Empathy = “Fixing” The Customer



People will forget what you said, people will forget what you did, but people will never forget how you made them feel.                                 — Bonnie Jean Wasmund 

Errors are inevitable and part of human nature.  Thus, in regards to customer service, some calls will require dealing with irate or frustrated customers.  In fact, from the customer’s perspective, no difference exist between the customer service rep and the company.  To the customer, the customer service rep IS the company.  Yet, too often customers do not feel as if their situation is handled correctly.  Why?  Many customer service reps try to fix the problem without first addressing the customer’s feelings.  By exercising empathy, frontline employees are able to more effectively resolve issues and avoid the need to escalate calls to a supervisor.    

As with many other industries, health care is suffering from a serious decline in doctor visits and elective surgery.  This decline is affected by the soaring health care cost and subsequent shift in cost to the insured.  Nonetheless, increased health care cost may not be the only factor related to consumers’ avoidance or limitation of health care services.  In a recent survey, “40% of Americans believe that banks provide better service than hospitals and clinics and 18% say airlines are better at serving their customers.”  In an industry in which empathy is a requirement, health care professionals are missing the mark according to consumers.  

To empathize with the customer, the situation is likely to be diffused.  Most certainly, the health care industry is not the only sector that needs to focus on providing better customer service through empathy.  Rather every organization that provides a service and/or product will benefit from customer loyalty by ensuring the frontline employees handle its customer with the utmost respect–through empathy.  Try it the next time you are faced with a heated situation (it doesn’t have to be a customer).  For example, if your friend or co-worker complains about a situation, empathize with them.  You might say “I would feel the same way if I were in your situation,” or “I don’t blame you for how you feel.”  Notice their reaction and change of demeanor.  Rather than fighting an uphill battle, the person now feels as if together the both of you are able to resolve the issue!Describe a situation in which empathy was not used?  How might the situation changed had you or the person exercised empathy?

8 Responses to “Empathy = “Fixing” The Customer”

  1. I am always interested in discussions about empathy. Having empathy is part of being emotionally intelligent. I am certified in emotional intelligence training. What is good about EI is that it can be developed. Some personality preferences such as those measured by Myers-Briggs are things that are pretty much set in stone, just as our preference to write with our right or left hand is. However, EI is not a preference so it can be improved. Therefore we can all work on being more empathetic. Great article! D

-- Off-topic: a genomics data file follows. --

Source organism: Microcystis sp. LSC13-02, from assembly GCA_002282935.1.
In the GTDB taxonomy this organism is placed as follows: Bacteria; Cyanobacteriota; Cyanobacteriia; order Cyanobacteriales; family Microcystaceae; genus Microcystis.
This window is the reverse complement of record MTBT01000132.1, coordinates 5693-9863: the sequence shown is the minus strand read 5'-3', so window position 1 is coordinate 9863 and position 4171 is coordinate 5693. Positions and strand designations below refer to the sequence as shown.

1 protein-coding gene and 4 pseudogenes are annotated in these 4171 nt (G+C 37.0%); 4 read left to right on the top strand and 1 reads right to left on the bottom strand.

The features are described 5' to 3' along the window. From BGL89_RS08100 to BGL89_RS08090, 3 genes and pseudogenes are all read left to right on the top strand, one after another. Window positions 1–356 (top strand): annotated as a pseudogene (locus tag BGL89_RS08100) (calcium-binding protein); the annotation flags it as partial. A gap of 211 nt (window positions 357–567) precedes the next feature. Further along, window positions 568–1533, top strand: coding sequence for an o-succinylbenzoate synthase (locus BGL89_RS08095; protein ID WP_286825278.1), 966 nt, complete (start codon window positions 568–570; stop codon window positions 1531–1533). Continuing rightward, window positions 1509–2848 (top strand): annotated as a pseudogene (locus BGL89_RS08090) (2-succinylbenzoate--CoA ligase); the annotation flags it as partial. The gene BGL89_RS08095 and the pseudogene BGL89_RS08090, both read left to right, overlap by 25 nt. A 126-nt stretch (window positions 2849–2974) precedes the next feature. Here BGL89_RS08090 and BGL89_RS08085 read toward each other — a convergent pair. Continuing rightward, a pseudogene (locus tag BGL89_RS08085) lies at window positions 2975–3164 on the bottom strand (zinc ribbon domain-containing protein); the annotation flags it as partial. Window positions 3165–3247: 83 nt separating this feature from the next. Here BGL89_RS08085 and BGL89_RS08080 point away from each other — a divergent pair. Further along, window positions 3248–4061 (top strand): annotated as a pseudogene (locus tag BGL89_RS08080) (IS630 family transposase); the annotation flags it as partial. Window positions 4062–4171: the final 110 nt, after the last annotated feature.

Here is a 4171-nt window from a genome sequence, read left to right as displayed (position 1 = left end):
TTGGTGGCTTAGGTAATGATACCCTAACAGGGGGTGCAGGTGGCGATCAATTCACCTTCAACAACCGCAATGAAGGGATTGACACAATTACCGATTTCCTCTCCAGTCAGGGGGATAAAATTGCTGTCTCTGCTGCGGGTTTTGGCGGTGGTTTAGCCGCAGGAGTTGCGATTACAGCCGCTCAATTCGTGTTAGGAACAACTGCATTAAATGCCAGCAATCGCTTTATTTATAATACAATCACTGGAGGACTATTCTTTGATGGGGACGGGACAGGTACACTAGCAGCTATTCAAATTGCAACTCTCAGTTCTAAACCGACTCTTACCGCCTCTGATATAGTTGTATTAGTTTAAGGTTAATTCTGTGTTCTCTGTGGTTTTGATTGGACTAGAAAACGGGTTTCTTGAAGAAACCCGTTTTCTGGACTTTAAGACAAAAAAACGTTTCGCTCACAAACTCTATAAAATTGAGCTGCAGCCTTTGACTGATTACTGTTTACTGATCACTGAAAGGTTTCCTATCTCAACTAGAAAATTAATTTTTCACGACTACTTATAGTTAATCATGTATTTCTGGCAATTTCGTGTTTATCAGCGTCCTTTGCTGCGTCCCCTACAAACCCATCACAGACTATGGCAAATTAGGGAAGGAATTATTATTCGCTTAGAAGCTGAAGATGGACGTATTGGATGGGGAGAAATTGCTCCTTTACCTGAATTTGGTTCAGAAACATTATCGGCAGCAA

• Thanks for the response and information Dr D! It appears more businesses are using EI assessments as part of the hiring process. In fact, some say EI may be as important, if not more important than IQ. Your thoughts?

  2. I actually wrote about that in one of my books. Yes . . . some companies are now considering one’s EQ more important than their IQ. If you think about some of the components of EQ such as interpersonal skills . . . you can see the importance.

    • What is the name of your book related to EI? I’d love to check it out! Indeed, interpersonal skills are quite important. Thanks, LB

  3. My daughter, Toni Rothpletz, and I wrote a book about personalities that is still in the process of production right now . . .You can follow up with it on my site: http://www.drdianehamilton.com or my blog at http://www.drdianehamilton.wordpress.com . . . I wrote my dissertation on how emotional intelligence impacts sales performance. Interpersonal skills were a huge factor in sales success. I also wrote about it in my book The Online Student’s User Manual in a chapter about future planning and the importance of EQ. Thanks . . . D

  4. Thansk LB . . . there is a link on there to a recent radio interview you might find interesting . . . see: http://bit.ly/9BgOND

    I enjoy your blog as well . . . I will continue to follow you . . .

    • Thanks for the additional information and I look forward to listening to the interview tonight. I’m glad your enjoying my “thoughts on blog”! Thank you, it means a lot to me, LB

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